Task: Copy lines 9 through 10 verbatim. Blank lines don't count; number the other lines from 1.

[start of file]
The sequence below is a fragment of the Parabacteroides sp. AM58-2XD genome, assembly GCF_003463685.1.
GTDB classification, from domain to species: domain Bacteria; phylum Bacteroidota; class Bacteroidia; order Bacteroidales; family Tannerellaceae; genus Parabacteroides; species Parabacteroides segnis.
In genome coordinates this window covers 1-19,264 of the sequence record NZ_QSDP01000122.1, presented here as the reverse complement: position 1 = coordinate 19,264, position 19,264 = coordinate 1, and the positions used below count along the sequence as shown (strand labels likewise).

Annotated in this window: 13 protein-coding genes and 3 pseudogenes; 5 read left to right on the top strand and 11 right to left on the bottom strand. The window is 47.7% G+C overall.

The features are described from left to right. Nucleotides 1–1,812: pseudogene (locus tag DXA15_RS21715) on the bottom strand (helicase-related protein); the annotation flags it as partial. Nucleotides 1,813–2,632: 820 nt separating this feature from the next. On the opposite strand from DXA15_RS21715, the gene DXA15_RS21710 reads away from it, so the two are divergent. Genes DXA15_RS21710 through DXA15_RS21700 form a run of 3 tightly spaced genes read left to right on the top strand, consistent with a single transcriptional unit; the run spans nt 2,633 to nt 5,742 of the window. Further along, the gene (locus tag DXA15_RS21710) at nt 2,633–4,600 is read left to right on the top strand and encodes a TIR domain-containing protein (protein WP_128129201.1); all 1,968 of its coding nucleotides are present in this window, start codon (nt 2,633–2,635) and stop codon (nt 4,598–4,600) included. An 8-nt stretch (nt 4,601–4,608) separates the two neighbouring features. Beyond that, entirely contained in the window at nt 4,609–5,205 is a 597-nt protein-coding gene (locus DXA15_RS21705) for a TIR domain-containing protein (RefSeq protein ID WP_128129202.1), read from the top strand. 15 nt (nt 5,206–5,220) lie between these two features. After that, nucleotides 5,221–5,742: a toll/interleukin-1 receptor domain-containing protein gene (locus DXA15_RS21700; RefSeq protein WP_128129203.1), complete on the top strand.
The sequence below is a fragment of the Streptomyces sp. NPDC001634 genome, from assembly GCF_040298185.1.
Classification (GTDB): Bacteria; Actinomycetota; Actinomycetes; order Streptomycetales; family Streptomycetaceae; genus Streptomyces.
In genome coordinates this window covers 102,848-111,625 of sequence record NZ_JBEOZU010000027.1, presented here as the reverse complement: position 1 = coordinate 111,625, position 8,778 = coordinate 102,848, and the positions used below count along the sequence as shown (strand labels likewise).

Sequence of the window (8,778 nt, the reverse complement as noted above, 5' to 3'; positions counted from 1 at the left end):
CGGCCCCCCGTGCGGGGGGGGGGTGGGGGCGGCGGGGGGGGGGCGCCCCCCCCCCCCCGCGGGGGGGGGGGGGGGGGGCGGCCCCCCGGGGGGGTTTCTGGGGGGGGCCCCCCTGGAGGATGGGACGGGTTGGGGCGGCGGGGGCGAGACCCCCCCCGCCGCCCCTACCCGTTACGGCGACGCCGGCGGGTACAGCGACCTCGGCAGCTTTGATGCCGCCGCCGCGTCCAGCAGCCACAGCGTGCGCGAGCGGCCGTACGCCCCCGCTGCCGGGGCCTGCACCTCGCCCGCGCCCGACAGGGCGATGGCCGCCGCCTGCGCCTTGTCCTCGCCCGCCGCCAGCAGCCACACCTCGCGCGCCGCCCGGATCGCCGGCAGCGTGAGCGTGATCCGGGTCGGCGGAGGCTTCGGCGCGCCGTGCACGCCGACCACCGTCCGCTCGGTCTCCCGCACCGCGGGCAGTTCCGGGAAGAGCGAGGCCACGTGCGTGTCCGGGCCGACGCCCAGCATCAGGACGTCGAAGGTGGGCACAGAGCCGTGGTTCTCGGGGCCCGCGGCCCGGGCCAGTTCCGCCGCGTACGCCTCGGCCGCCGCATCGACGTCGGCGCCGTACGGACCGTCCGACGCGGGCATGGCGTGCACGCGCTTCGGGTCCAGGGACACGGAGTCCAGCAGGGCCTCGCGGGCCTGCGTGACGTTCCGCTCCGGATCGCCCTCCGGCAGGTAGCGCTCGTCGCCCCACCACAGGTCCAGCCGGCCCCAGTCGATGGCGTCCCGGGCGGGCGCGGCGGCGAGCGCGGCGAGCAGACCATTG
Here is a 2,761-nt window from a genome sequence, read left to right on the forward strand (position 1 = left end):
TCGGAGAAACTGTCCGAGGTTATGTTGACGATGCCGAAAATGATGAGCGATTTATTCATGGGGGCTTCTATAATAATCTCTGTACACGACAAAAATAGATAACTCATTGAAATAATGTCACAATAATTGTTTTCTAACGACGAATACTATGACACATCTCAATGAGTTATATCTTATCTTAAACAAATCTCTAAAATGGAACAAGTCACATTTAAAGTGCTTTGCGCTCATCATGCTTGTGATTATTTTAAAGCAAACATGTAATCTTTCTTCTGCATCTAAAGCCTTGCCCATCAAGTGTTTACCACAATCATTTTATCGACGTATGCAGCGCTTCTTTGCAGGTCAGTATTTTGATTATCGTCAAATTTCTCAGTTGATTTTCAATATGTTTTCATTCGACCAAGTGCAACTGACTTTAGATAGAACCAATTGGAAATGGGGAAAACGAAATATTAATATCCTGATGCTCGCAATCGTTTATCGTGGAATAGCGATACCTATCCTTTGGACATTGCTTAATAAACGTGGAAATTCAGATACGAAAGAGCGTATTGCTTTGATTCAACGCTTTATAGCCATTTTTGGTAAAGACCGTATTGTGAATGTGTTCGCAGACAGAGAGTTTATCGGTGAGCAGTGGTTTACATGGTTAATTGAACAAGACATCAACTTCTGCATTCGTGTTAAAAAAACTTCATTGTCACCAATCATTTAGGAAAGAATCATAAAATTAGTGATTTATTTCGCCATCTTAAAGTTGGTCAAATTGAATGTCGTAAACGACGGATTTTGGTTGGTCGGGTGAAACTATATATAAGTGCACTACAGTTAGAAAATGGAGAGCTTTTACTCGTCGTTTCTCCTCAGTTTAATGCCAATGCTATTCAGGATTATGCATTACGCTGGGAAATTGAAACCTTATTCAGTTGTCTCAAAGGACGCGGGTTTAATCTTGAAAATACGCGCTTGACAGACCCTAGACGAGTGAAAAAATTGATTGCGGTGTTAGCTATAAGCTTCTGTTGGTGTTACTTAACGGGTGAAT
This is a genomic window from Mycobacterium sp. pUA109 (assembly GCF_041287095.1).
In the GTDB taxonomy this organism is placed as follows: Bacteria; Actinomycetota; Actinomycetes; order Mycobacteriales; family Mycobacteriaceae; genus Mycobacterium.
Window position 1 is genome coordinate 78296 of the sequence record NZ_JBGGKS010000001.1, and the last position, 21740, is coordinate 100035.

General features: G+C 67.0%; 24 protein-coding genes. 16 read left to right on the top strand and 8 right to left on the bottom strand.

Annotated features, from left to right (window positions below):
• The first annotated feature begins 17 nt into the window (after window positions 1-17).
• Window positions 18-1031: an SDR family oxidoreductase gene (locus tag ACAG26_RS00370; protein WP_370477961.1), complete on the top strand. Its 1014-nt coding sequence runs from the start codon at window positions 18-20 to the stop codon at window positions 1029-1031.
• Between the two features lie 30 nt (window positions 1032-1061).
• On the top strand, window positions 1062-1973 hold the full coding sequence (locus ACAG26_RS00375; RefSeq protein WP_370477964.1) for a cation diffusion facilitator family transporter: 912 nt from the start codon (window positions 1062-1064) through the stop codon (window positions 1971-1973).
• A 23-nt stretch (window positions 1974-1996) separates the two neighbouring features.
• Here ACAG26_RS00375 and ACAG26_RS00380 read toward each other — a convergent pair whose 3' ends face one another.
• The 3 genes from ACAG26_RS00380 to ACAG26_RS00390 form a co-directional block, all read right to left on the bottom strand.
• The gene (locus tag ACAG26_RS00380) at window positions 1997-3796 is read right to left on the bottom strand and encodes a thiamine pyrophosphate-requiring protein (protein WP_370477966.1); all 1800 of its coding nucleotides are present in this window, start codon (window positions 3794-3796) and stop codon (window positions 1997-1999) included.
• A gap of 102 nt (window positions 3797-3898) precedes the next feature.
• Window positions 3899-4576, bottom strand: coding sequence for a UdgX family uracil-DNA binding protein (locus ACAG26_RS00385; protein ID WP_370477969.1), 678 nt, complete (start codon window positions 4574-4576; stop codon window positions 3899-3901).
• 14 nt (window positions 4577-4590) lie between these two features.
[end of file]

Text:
Sequence of the window (8,778 nt, the reverse complement as noted above, 5' to 3'; positions counted from 1 at the left end):
CGGCCCCCCGTGCGGGGGGGGGGTGGGGGCGGCGGGGGGGGGGCGCCCCCCCCCCCCCGCGGGGGGGGGGGGGGGGGGCGGCCCCCCGGGGGGGTTTCTGGGGGGGGCCCCCCTGGAGGATGGGACGGGTTGGGGCGGCGGGGGCGAGACCCCCCCCGCCGCCCCTACCCGTTACGGCGACGCCGGCGGGTACAGCGACCTCGGCAGCTTTGATGCCGCCGCCGCGTCCAGCAGCCACAGCGTGCGCGAGCGGCCGTACGCCCCCGCTGCCGGGGCCTGCACCTCGCCCGCGCCCGACAGGGCGATGGCCGCCGCCTGCGCCTTGTCCTCGCCCGCCGCCAGCAGCCACACCTCGCGCGCCGCCCGGATCGCCGGCAGCGTGAGCGTGATCCGGGTCGGCGGAGGCTTCGGCGCGCCGTGCACGCCGACCACCGTCCGCTCGGTCTCCCGCACCGCGGGCAGTTCCGGGAAGAGCGAGGCCACGTGCGTGTCCGGGCCGACGCCCAGCATCAGGACGTCGAAGGTGGGCACAGAGCCGTGGTTCTCGGGGCCCGCGGCCCGGGCCAGTTCCGCCGCGTACGCCTCGGCCGCCGCATCGACGTCGGCGCCGTACGGACCGTCCGACGCGGGCATGGCGTGCACGCGCTTCGGGTCCAGGGACACGGAGTCCAGCAGGGCCTCGCGGGCCTGCGTGACGTTCCGCTCCGGATCGCCCTCCGGCAGGTAGCGCTCGTCGCCCCACCACAGGTCCAGCCGGCCCCAGTCGATGGCGTCCCGGGCGGGCGCGGCGGCGAGCGCGGCGAGCAGACCATTG